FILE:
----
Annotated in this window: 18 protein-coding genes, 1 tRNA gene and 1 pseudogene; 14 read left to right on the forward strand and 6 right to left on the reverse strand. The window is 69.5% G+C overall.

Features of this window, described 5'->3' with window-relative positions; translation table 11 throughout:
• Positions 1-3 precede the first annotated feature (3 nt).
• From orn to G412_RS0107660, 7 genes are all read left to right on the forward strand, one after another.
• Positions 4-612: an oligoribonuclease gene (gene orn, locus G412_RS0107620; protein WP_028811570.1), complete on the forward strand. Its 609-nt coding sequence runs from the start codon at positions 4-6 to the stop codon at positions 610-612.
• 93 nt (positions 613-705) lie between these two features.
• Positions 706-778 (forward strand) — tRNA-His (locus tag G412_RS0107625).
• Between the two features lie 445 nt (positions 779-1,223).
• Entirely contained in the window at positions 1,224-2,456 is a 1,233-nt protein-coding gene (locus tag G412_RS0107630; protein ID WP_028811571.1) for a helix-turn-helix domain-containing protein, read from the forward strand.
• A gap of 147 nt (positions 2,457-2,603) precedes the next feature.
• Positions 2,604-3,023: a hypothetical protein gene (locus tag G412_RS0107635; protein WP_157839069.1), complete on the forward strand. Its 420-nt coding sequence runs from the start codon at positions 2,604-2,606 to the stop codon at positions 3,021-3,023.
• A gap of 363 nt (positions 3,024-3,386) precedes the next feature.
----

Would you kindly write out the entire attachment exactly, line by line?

Annotated in this window: 18 protein-coding genes, 1 tRNA gene and 1 pseudogene; 14 read left to right on the forward strand and 6 right to left on the reverse strand. The window is 69.5% G+C overall.

Features of this window, described 5'->3' with window-relative positions; translation table 11 throughout:
• Positions 1-3 precede the first annotated feature (3 nt).
• From orn to G412_RS0107660, 7 genes are all read left to right on the forward strand, one after another.
• Positions 4-612: an oligoribonuclease gene (gene orn, locus G412_RS0107620; protein WP_028811570.1), complete on the forward strand. Its 609-nt coding sequence runs from the start codon at positions 4-6 to the stop codon at positions 610-612.
• 93 nt (positions 613-705) lie between these two features.
• Positions 706-778 (forward strand) — tRNA-His (locus tag G412_RS0107625).
• Between the two features lie 445 nt (positions 779-1,223).
• Entirely contained in the window at positions 1,224-2,456 is a 1,233-nt protein-coding gene (locus tag G412_RS0107630; protein ID WP_028811571.1) for a helix-turn-helix domain-containing protein, read from the forward strand.
• A gap of 147 nt (positions 2,457-2,603) precedes the next feature.
• Positions 2,604-3,023: a hypothetical protein gene (locus tag G412_RS0107635; protein WP_157839069.1), complete on the forward strand. Its 420-nt coding sequence runs from the start codon at positions 2,604-2,606 to the stop codon at positions 3,021-3,023.
• A gap of 363 nt (positions 3,024-3,386) precedes the next feature.